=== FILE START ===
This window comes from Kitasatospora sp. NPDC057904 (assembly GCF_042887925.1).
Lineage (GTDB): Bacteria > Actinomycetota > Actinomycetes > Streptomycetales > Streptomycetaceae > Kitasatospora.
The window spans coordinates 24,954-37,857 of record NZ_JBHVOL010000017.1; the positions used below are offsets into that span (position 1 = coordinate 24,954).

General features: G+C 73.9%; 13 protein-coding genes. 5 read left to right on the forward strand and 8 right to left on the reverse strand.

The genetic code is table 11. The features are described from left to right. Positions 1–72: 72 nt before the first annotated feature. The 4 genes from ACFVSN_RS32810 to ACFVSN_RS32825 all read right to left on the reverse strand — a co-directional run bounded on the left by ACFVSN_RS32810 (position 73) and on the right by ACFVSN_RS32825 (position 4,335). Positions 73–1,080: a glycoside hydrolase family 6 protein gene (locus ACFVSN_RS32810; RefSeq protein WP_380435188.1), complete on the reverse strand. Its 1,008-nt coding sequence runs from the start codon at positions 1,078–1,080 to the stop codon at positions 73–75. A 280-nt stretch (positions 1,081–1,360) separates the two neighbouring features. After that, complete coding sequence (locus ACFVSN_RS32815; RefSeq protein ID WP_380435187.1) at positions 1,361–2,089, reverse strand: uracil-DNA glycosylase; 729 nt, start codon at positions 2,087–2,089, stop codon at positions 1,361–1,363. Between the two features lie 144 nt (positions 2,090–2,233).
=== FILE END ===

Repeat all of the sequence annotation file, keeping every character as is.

This window comes from Kitasatospora sp. NPDC057904 (assembly GCF_042887925.1).
Lineage (GTDB): Bacteria > Actinomycetota > Actinomycetes > Streptomycetales > Streptomycetaceae > Kitasatospora.
The window spans coordinates 24,954-37,857 of record NZ_JBHVOL010000017.1; the positions used below are offsets into that span (position 1 = coordinate 24,954).

General features: G+C 73.9%; 13 protein-coding genes. 5 read left to right on the forward strand and 8 right to left on the reverse strand.

The genetic code is table 11. The features are described from left to right. Positions 1–72: 72 nt before the first annotated feature. The 4 genes from ACFVSN_RS32810 to ACFVSN_RS32825 all read right to left on the reverse strand — a co-directional run bounded on the left by ACFVSN_RS32810 (position 73) and on the right by ACFVSN_RS32825 (position 4,335). Positions 73–1,080: a glycoside hydrolase family 6 protein gene (locus ACFVSN_RS32810; RefSeq protein WP_380435188.1), complete on the reverse strand. Its 1,008-nt coding sequence runs from the start codon at positions 1,078–1,080 to the stop codon at positions 73–75. A 280-nt stretch (positions 1,081–1,360) separates the two neighbouring features. After that, complete coding sequence (locus ACFVSN_RS32815; RefSeq protein ID WP_380435187.1) at positions 1,361–2,089, reverse strand: uracil-DNA glycosylase; 729 nt, start codon at positions 2,087–2,089, stop codon at positions 1,361–1,363. Between the two features lie 144 nt (positions 2,090–2,233).